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Antimicrobial resistant Klebsiella pneumoniae carriage and infection in specialized geriatric care wards linked to acquisition in the referring hospital

Publication

Date: 13th November 2017 | Source: Clinical Infectious Diseases

Authors: Claire L Gorrie, Mirjana Mirceta, Ryan R Wick, Louise M Judd, Kelly L Wyres, Nicholas R Thomson, Richard A Strugnell, Nigel F Pratt, Jill F Garlick, Kerrie M Watson, Peter C Hunter, Steve A McGloughlin, Denis W Spelman, Adam W J Jenney, Kathryn E Holt.

Background.

Klebsiella pneumoniae is a leading cause of extended-spectrum beta-lactamase (ESBL) producing hospital-associated infections, for which elderly patients are at increased risk.

Methods.

We conducted a 1-year prospective cohort study, in which a third of patients admitted to two geriatric wards in a specialized hospital were recruited and screened for carriage of K. pneumoniae by microbiological culture. Clinical isolates were monitored via the hospital laboratory. Colonizing and clinical isolates were subjected to whole genome sequencing and antimicrobial susceptibility testing.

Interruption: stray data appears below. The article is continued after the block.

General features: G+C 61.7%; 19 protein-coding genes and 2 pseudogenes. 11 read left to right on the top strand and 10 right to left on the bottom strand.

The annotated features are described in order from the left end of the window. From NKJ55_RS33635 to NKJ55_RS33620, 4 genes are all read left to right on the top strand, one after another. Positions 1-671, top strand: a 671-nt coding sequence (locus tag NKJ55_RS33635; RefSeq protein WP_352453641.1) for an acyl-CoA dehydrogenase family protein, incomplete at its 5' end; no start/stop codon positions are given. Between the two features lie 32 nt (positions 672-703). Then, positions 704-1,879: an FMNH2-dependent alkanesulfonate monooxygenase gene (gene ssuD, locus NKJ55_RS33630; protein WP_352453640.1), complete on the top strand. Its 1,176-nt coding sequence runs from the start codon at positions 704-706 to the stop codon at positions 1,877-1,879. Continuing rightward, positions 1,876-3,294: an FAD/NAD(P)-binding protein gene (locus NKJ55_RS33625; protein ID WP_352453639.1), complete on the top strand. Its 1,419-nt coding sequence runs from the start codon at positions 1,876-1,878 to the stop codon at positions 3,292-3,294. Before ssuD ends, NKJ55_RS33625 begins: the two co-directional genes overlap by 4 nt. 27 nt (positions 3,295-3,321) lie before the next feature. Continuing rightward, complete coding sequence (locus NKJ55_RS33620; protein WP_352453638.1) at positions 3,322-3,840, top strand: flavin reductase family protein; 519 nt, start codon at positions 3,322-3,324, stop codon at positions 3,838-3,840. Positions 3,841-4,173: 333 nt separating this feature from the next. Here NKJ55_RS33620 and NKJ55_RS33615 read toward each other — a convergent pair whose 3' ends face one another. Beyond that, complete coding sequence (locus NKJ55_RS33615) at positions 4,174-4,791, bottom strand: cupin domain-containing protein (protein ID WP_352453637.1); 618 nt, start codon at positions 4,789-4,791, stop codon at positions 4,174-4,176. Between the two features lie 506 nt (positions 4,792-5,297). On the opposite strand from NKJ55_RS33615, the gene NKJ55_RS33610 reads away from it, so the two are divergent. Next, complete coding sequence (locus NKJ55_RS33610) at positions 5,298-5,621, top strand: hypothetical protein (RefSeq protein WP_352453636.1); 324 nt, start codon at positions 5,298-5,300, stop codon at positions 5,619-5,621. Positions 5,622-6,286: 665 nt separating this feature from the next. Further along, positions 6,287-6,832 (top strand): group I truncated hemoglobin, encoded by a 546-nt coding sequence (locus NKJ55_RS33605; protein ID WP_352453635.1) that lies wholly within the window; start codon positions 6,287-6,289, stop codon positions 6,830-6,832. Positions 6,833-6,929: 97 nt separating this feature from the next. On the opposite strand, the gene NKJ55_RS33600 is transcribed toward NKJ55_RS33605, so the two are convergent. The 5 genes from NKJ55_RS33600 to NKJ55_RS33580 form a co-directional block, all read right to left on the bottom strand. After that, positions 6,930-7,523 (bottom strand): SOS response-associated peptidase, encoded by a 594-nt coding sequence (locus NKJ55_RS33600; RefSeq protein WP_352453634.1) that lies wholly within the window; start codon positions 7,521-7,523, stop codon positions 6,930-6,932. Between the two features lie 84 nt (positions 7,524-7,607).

Results.

K. pneumoniae throat carriage prevalence was 4.1%, rectal carriage 10.8% and ESBL carriage 1.7%. K. pneumoniae infection incidence was 1.2%. The isolates were diverse, and most patients were colonized or infected with a unique phylogenetic lineage, with no evidence of transmission in the wards. ESBL strains carried blaCTX-M-15 and belonged to clones associated with hospital-acquired ESBL infections in other countries (ST29, ST323, ST340). One also carried the carbapenemase blaIMP-26. Genomic and epidemiological data provided evidence that ESBL strains were acquired in the referring hospital. Nanopore sequencing also identified strain-to-strain transmission of a blaCTX-M-15 FIBK/FIIK plasmid in the referring hospital.

Conclusions.

The data suggest the major source of K. pneumoniae was the patient's own gut microbiome, but ESBL strains were acquired in the referring hospital. This highlights the importance of the wider hospital network to understanding K. pneumoniae risk and infection control. Rectal screening for ESBL organisms upon admission to geriatric wards could help inform patient management and infection control in such facilities.

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